If we go back six years to October 2008 when the global economy tipped over the precipice, Poland’s economy was in sound enough condition, its forward momentum strong enough to avoid recession. And indeed, in 2009, Poland was the only EU member state to continue showing economic growth. GDP growth for the whole of 2009 was 1.6% higher than in 2008; the economy grew by 3.9% in 2010 and by a further 4.5% in 2011. Growth slowed down to 1.9% in 2012, then even further to 1.7% in 2013, before bouncing back to 3.3% in 2014 and up to 3.5% in 2015. The fact that growth accelerated in the second half of last year (H1 ’15 3.4% y-oy/H2 ’15 3.8% y-o-y) suggests there’s more upside in 2016.
The conflict in Ukraine is having a knock-on effect on Polish companies trading with Russia and with Ukraine. Trade with Russia has a been haphazard, with embargoes on food exports, additional tariffs or non-tariff barriers being imposed then lifted at the drop of a hat. As it is, exports to Russia have been slowing (they represent just 2.9% of Poland's exports in December 2015 compared to 5.3% in December 2013). The opening of the LNG terminal in Świnoujście has reduced Poland’s dependence on Russian gas.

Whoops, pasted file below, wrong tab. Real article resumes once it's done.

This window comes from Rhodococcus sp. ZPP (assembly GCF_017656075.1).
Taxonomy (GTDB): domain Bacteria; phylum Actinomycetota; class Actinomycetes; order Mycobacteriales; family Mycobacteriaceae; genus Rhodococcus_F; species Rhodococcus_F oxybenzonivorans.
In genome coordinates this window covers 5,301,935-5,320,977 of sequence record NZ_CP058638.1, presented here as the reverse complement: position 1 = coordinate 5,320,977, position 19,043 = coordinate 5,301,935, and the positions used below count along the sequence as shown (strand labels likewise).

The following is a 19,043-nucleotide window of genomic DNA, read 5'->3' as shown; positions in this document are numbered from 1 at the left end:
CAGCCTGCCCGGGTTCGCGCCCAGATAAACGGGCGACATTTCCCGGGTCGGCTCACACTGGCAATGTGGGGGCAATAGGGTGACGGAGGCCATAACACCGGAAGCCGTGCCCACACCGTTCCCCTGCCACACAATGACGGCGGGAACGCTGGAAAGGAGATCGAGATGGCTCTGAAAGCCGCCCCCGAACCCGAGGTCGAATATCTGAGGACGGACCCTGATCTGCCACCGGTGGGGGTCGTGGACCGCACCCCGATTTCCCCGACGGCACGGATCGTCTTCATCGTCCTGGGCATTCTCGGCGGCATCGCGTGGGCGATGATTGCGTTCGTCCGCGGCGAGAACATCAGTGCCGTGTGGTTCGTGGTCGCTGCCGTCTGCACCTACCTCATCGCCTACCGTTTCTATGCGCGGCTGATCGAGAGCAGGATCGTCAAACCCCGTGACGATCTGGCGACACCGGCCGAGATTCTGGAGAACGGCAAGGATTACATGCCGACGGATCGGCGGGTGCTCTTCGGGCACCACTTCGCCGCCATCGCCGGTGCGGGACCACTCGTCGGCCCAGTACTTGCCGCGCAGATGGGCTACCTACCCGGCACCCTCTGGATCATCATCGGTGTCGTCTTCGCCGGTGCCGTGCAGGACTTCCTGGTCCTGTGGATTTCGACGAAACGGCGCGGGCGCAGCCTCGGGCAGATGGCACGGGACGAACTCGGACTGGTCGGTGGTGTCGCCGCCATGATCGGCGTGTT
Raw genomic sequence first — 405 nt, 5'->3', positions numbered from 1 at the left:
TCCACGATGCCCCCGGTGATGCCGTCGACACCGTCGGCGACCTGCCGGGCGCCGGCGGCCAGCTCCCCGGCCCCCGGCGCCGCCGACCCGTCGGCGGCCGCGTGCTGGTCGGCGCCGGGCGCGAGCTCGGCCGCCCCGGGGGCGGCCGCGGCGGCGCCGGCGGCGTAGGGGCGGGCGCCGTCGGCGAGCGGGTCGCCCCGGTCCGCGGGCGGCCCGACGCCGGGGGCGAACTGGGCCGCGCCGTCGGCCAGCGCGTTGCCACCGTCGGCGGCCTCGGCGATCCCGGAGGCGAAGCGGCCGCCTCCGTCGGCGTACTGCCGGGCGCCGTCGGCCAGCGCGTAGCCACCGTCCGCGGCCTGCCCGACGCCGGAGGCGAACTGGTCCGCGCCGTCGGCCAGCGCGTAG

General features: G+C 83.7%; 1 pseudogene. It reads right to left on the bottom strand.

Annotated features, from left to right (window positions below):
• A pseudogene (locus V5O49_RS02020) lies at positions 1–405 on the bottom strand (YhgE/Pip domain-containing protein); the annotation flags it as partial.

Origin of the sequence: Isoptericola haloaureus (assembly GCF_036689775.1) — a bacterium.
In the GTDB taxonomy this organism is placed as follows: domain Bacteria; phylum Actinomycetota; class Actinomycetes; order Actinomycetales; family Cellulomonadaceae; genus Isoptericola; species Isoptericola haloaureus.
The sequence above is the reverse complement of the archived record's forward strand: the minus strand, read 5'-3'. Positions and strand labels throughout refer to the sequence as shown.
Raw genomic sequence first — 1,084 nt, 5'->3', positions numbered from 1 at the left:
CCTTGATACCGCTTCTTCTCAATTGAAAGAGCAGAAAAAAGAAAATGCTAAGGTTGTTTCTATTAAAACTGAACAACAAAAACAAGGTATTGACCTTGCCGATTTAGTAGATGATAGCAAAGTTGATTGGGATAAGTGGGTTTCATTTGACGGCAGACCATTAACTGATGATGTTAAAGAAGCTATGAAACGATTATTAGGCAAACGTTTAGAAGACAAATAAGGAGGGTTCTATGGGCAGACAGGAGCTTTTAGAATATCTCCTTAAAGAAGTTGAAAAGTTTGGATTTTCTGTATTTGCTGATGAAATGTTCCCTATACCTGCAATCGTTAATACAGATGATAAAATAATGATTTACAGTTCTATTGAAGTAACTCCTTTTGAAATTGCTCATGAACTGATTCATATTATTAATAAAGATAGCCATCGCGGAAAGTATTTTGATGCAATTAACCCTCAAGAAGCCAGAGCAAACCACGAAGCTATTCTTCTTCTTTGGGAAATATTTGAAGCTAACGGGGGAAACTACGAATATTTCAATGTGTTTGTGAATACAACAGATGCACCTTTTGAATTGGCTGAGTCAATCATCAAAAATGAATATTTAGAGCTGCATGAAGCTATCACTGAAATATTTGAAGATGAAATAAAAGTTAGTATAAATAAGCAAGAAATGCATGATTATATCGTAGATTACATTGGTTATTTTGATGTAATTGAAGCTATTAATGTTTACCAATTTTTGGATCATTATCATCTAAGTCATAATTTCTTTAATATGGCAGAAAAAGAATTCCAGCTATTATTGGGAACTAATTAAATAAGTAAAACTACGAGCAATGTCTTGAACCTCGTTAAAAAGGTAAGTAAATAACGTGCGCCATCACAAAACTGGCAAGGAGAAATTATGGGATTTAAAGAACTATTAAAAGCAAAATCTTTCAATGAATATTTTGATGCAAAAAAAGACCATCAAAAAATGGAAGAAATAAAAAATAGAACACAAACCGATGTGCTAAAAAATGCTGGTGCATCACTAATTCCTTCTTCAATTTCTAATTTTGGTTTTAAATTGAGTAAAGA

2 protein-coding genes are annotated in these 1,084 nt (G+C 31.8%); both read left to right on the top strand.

Yet the Polish zloty has hardly reacted at all to the crisis. Current downward pressure (the zloty moving from the €=4.25 mark towards €4.50) is seen rather as a reaction to the current government’s policies. Standard & Poor’s downgrade of Poland’s foreign currency debt to BBB+ prompted a change in sentiment towards the zloty, causing it to become even more undervalued (to the delight of Polish exporters).
Poland will receive over €83 billion from Brussels in the form of structural and cohesion funds for the 2014-2020 EU budget perspective, of which some €28 billion is earmarked for transport infrastructure. This – like money from the 2007-2013 budget – will have a significant positive impact on the Polish economy, and will greatly improve transport around the country, to the benefit of business.
Manufacturing output has picked up after a short contraction; once more it is driven by exports. Being Germany’s manufacturing outsourcing backyard, Poland’s industrial production is heavily dependent on Germany's export-led economy. Germany now accounts for 27.1% of Polish exports (Dec 2015), compared to 25.1% at the end of 2013; German importers are taking up the slack from foregone sales to Russia. As well as Germany, the UK and the Czech Republic have also seen significant rises in Polish imports.